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CHEST publishes select peer-reviewed, accepted manuscripts Online First each week. The media embargo is lifted on the date of Online First publication. Final, edited versions will appear in a numbered issue of CHEST and may contain substantive changes. We encourage readers to check back for the final article. Online First papers are indexed in PubMed and by search engines, but the information, including the final title and author list, may be updated on final publication.

original research 
Asli Gorek Dilektasli, MD; Janos Porszasz, MD, PhD; Richard Casaburi, PhD, MD; William W. Stringer, MD; Surya P. Bhatt, MD; Youngju Pak, PhD; Harry B. Rossiter, PhD; George Washko, MD; Peter J. Castaldi, MD; Raul San Jose Estepar, PhD; James E. Hansen, MD

Rationale  In chronic obstructive pulmonary disease both smaller and larger airways are affected. Forced expiratory volume in one second (FEV1) mainly reflects large airways obstruction, while the later fraction of forced exhalation reflects reduction in terminal expiratory flow.

Objective  To evaluate the relationship between spirometric ratios, including the ratio of forced expiratory volume in 3 and 6 seconds (FEV3/FEV6), and small airway measures and gas trapping in quantitative chest computed tomography (CT), and clinical outcomes in the COPDGene cohort.

Methods  7,853 current and ex-smokers were evaluated for airflow obstruction using recently-defined linear iteratively-derived equations of Hansen et al.1 to determine lower limits of normal equations for pre-bronchodilator FEV1/FVC, FEV1/FEV6, FEV3/FEV6 and FEV3/FVC. General linear and ordinal regression models were applied to the relation between pre-bronchodilator spirometry and radiologic and clinical data.

Main Results  Of the 10,311 participants included in the COPDGene Phase 1 study, participants with incomplete quantitative CT or relevant spirometric data were excluded, resulting in 7,853 participants in the present study. Of 4,386 participants with ratio of FEV1 to forced vital capacity (FEV1/FVC) greater than lower limit of normal, 15.4% had abnormal FEV3/FEV6. Compared to participants with normal FEV3/FEV6 and FEV1/FVC, abnormal FEV3/FEV6 was associated with significantly greater gas trapping, St. George Respiratory Questionnaire score, mMRC dyspnea score, BODE index, and shorter six-minute walking distance (all P < 0.0001), but not CT-evidence of emphysema.

Conclusions  Current and ex-smokers with pre-bronchodilator FEV3/FEV6 < lower limit of normal as the sole abnormality identifies a distinct population with evidence of small airway disease in quantitative CT, impaired indices of physical function and quality of life otherwise deemed normal by current spirometric definition.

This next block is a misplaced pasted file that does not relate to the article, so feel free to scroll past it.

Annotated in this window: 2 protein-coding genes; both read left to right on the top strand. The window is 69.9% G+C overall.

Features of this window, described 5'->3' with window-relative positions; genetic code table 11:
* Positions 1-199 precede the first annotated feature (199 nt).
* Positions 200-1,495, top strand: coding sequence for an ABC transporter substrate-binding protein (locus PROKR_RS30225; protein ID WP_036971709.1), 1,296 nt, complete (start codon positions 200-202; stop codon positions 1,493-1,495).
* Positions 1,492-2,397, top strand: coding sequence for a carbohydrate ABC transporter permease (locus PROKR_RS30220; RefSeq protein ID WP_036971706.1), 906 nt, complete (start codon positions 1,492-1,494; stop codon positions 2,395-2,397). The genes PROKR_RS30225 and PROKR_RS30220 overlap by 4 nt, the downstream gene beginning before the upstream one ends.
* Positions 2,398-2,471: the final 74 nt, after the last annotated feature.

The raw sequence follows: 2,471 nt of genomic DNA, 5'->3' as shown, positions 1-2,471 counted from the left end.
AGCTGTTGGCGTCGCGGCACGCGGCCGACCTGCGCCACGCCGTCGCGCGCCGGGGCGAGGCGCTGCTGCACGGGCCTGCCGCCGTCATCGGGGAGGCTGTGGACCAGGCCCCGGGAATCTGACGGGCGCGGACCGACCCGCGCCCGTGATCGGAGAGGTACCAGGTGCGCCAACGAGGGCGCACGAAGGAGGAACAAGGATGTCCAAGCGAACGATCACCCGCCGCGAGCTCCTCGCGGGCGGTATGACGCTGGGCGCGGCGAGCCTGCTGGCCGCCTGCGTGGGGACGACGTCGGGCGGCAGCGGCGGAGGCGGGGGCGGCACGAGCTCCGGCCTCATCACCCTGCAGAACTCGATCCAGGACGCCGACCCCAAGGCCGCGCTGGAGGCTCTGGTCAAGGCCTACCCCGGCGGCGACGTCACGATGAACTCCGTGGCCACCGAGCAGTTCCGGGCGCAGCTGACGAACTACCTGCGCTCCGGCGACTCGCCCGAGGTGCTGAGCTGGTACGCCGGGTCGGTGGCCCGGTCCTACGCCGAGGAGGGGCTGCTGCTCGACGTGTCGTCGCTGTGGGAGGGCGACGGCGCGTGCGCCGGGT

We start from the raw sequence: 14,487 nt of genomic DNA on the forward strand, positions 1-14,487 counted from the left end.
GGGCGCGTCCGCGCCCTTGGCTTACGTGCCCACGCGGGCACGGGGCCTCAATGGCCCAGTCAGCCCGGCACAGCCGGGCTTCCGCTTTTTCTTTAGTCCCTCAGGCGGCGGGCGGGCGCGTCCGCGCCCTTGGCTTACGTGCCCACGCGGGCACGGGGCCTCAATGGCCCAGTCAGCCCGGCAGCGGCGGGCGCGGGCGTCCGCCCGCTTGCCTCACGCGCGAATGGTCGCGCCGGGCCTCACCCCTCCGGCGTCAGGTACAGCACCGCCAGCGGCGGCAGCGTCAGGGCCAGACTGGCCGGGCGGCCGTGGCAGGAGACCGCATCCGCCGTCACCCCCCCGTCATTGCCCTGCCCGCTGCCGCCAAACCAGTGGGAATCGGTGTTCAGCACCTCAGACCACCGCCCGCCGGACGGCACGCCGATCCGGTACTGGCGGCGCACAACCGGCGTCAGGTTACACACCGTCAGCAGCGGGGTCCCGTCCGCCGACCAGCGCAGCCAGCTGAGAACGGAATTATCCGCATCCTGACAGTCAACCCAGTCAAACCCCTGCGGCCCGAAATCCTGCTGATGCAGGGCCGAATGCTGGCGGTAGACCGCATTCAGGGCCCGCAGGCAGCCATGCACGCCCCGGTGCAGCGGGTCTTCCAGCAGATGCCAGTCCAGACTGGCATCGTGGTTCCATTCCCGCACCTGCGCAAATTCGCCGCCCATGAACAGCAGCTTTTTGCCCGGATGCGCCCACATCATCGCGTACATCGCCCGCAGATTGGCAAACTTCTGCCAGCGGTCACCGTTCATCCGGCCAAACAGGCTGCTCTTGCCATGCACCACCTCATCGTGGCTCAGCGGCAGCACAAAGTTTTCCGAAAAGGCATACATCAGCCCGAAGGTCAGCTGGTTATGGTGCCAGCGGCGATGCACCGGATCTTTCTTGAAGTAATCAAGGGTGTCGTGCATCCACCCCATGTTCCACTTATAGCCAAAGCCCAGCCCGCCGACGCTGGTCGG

special features 
Tanmay S. Panchabhai, MD, FACP, FCCP; Sanjay Mukhopadhyay, MD; Sameep Sehgal, MD; Debabrata Bandyopadhyay, MD, MRCP, FACP; Serpil C. Erzurum, MD; Atul C. Mehta, MD, FACP, FCCP

Although mucus is a normal product of the tracheobronchial tree, some diseases of the respiratory tract are characterized by unusually thick (inspissated) forms of mucus that accumulate within the airways. These are known as mucus plugs. The pathologic composition of these plugs is surprisingly diverse and, in many cases, correlates with distinctive clinical, radiologic, and bronchoscopic findings. The best-known conditions that involve mucus plugs are allergic bronchopulmonary aspergillosis, plastic bronchitis, and asthma. Other lung diseases occasionally associated with plugs within the airways include Aspergillus tracheobronchitis, hyper-immunoglobulin E syndromes, exogenous lipoid pneumonia, pulmonary alveolar proteinosis, and chronic eosinophilic pneumonia. In this review, we describe and illustrate the bronchoscopic, pathologic, and imaging findings in respiratory disorders characterized by mucus plugs or plugs composed of other similar materials. Recognition of the characteristic appearance and differential diagnosis of mucus plugs will hopefully facilitate diagnosis and management of these diseases.

original research 
Andrew J. Goodwin, MD, MSCR; Nandita R. Nadig, MD; James T. McElligott, MD, MSCR; Kit N. Simpson, DrPh; Dee W. Ford, MD, MSCR
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Background  Medically underserved areas are comprised of vulnerable populations with reduced access to ambulatory care services. Our goal was to determine the association between residence in a medically underserved area and severe sepsis incidence and mortality.

Methods  Using administrative data, we identified adults admitted with severe sepsis to non-federal hospitals in South Carolina. We determined whether each resident lived in a medically underserved area or non-medically underserved area from US census and Department of Health and Human Services data. Age-adjusted severe sepsis incidence and mortality rates were calculated and compared between both residential classifications. Multivariate logistic regression measured the association between residence in a medically underserved area and mortality while adjusting for confounders.